The ground in Banovina continues to shake and the situation is further aggravated by low temperatures and snow. Local residents are slowly getting used to living in temporary accommodation however many are still waiting for housing containers or camper homes.
A meeting of the Earthquake Recovery Headquarters and local leaders was held in Petrinja. At the meeting, which lasted more than five hours, it was said that bad weather and constant earthquakes made it difficult to help and recover.
Representatives of cities, municipalities and local committees presented detailed information to the President of the Headquarters, Tomo Medved, about what they had done in their places and presented their needs.
Damage was reported to more than 33,000 buildings and statics experts have inspected by about 15,000. A large number of buildings have been given the unusable or temporary unusable label. They will try to solve each individual case.
Around 1000 accommodations are needed for people who have lost roofs over their heads. There was also talk of further solving problems and how the construction of a container settlement, for about a hundred families, is going.
This morning at the Petrinja military base 16 members of the Earthquake Recovery Headquarters were vaccinated against the coronavirus along with members of the Croatian military. One of them was Master Sargent Snježana Grčić.
“It is important that the Croatian Army and the Armed Forces as a whole cares for the state of their health, because in this situation this demonstrated to be very important, because in this manner we can help our citizens,” said Sargent Grčić.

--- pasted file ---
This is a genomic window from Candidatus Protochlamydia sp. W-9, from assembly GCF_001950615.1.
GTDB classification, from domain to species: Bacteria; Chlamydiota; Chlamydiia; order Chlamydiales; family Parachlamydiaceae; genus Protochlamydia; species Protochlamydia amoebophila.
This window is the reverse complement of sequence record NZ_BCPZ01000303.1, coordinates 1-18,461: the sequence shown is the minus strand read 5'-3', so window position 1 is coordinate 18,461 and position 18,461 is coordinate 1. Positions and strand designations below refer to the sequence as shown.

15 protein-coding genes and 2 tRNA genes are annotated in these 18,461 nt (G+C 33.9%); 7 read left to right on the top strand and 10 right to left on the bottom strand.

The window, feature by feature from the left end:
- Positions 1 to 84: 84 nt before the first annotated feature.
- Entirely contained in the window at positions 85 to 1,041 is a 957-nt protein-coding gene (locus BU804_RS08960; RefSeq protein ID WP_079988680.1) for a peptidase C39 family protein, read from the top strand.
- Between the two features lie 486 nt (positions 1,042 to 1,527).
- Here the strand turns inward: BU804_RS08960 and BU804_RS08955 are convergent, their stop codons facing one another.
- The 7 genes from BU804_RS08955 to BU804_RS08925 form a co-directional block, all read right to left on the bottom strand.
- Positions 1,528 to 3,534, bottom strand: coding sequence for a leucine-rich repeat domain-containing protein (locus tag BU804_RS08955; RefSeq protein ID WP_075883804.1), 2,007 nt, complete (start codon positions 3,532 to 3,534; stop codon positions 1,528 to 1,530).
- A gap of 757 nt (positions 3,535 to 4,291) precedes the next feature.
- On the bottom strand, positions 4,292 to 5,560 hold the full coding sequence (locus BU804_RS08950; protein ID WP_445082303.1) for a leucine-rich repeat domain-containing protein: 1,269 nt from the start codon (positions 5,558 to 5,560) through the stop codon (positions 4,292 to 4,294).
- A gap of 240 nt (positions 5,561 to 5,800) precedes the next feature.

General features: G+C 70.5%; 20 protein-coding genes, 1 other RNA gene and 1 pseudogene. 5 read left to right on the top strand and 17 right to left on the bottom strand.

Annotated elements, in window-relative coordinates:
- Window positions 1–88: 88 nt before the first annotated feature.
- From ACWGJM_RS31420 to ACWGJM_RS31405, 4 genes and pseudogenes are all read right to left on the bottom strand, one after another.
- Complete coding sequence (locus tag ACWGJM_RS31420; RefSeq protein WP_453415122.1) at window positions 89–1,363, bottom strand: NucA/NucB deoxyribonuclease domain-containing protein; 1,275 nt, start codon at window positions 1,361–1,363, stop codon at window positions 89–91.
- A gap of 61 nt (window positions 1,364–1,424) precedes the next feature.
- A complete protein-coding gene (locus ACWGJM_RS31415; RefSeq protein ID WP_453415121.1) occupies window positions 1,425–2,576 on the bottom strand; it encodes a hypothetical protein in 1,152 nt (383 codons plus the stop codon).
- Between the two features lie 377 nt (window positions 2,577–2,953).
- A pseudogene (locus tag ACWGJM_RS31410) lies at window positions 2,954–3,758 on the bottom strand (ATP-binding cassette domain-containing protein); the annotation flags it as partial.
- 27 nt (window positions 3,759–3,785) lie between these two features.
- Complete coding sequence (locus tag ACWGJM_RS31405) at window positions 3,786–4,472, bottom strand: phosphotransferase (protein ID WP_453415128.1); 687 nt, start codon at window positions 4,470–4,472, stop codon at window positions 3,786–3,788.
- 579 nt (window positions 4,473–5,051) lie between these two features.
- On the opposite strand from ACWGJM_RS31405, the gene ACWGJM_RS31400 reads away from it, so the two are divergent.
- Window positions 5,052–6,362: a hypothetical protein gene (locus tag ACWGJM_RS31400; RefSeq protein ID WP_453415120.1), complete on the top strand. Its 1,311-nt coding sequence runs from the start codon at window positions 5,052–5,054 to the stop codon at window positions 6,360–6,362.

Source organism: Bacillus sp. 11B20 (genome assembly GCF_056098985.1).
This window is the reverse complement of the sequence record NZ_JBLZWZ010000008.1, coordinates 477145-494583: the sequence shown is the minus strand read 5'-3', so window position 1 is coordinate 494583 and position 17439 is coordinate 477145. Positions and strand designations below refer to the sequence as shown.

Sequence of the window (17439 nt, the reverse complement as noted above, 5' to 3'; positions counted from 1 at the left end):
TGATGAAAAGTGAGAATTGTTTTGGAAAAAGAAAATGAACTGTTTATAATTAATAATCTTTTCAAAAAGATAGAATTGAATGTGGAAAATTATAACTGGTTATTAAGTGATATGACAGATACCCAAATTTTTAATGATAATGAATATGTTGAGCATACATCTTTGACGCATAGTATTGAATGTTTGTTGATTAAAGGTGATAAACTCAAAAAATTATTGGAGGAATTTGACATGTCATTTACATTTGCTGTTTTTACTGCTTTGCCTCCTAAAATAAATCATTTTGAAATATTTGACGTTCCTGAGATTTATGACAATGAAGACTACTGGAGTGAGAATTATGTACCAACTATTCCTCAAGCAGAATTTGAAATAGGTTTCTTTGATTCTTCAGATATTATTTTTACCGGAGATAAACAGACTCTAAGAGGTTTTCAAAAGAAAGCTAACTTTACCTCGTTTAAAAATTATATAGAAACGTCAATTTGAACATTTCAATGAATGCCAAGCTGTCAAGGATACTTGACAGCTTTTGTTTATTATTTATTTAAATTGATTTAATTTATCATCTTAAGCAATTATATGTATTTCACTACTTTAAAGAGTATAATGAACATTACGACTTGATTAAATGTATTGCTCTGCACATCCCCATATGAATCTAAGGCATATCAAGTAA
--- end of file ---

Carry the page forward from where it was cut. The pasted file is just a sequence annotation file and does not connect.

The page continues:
An advantage for the provision of assistance by the military is familiarity of the terrain.
Weather conditions in recent days, especially snow that has fallen in Banovina are presenting representatives of the Red Cross with challenges, especially when going to remote villages. “Nevertheless, they overcome this,” said Croatian Red Cross spokeswoman Katarina Zorić.
“We have had situations where our volunteers go out onto the terrain and come across and older woman or man that live alone and need their wood chopped, so we also do this. Nothing is too difficult for us,” said Zorić.
When asked if they managed to reach all remote villages, Zorić said that they are lucky to have local residents among their volunteers who know the terrain very well including all the hamlets. "We could say that we have now covered everything," said Zorić.
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